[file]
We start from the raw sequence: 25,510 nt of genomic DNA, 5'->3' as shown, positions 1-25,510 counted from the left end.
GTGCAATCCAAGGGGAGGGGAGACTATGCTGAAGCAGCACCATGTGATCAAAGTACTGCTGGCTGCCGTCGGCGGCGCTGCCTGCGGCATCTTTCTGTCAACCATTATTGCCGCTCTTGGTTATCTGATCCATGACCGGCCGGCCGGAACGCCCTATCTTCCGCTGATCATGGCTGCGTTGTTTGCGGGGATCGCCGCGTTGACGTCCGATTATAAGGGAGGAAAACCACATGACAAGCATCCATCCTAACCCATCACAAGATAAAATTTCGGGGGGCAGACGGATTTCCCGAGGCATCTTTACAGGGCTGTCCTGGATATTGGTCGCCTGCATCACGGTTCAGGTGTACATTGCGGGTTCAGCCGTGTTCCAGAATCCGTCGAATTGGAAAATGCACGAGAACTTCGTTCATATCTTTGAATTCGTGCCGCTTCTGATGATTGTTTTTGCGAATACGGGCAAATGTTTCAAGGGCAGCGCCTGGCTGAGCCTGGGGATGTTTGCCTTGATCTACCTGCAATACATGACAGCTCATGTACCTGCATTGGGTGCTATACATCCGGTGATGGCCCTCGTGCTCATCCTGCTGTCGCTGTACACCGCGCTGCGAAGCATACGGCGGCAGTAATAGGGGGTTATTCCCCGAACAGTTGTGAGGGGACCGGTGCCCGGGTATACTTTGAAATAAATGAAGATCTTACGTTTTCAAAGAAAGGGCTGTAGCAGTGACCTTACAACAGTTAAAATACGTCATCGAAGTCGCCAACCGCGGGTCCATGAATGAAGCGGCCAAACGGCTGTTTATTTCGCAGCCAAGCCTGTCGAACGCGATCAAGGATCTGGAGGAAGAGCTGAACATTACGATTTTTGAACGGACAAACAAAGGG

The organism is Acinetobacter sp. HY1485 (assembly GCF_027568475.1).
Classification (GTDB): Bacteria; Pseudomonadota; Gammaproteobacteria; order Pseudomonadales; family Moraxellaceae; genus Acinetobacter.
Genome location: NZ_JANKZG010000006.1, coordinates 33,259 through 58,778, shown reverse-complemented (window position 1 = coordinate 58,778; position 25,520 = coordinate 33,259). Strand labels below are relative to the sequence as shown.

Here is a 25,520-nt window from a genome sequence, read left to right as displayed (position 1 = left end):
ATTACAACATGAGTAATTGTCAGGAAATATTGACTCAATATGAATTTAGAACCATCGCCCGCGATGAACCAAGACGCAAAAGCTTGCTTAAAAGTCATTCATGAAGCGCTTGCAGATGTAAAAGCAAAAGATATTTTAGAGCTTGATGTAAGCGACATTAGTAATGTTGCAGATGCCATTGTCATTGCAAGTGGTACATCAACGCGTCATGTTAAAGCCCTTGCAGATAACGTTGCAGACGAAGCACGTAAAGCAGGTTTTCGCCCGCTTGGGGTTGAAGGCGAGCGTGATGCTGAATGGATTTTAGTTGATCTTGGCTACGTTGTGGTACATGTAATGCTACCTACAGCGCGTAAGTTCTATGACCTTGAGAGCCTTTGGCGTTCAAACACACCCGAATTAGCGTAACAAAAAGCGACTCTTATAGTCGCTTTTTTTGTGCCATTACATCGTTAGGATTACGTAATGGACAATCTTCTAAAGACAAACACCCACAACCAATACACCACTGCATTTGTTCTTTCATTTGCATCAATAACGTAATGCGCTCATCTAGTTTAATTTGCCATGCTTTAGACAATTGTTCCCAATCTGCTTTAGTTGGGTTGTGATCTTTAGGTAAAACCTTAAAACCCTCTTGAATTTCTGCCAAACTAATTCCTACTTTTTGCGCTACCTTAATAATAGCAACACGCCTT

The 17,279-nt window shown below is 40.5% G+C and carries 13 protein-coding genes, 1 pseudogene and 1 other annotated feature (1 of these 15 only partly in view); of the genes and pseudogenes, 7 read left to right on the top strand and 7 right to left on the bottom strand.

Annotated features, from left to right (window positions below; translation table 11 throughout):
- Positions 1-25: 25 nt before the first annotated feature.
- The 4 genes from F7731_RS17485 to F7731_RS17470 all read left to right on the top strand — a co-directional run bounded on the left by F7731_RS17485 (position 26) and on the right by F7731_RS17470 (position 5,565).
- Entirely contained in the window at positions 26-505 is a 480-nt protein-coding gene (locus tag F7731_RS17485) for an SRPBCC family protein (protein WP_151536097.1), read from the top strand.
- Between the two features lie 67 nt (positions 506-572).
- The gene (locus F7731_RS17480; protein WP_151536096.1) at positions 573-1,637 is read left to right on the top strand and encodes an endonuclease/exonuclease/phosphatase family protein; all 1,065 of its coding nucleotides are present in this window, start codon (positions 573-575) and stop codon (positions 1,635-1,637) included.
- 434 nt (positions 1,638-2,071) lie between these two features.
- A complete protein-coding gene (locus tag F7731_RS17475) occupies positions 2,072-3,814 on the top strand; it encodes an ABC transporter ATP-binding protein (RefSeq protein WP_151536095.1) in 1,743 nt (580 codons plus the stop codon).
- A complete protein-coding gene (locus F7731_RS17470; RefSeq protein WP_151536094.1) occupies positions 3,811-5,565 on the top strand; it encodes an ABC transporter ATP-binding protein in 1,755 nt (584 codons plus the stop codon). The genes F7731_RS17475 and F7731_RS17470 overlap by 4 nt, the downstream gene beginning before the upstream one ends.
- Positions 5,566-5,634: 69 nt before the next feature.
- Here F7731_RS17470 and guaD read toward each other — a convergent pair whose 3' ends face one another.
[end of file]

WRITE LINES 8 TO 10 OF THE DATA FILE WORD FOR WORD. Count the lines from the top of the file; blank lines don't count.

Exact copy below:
The 17,279-nt window shown below is 40.5% G+C and carries 13 protein-coding genes, 1 pseudogene and 1 other annotated feature (1 of these 15 only partly in view); of the genes and pseudogenes, 7 read left to right on the top strand and 7 right to left on the bottom strand.

Annotated features, from left to right (window positions below; translation table 11 throughout):
- Positions 1-25: 25 nt before the first annotated feature.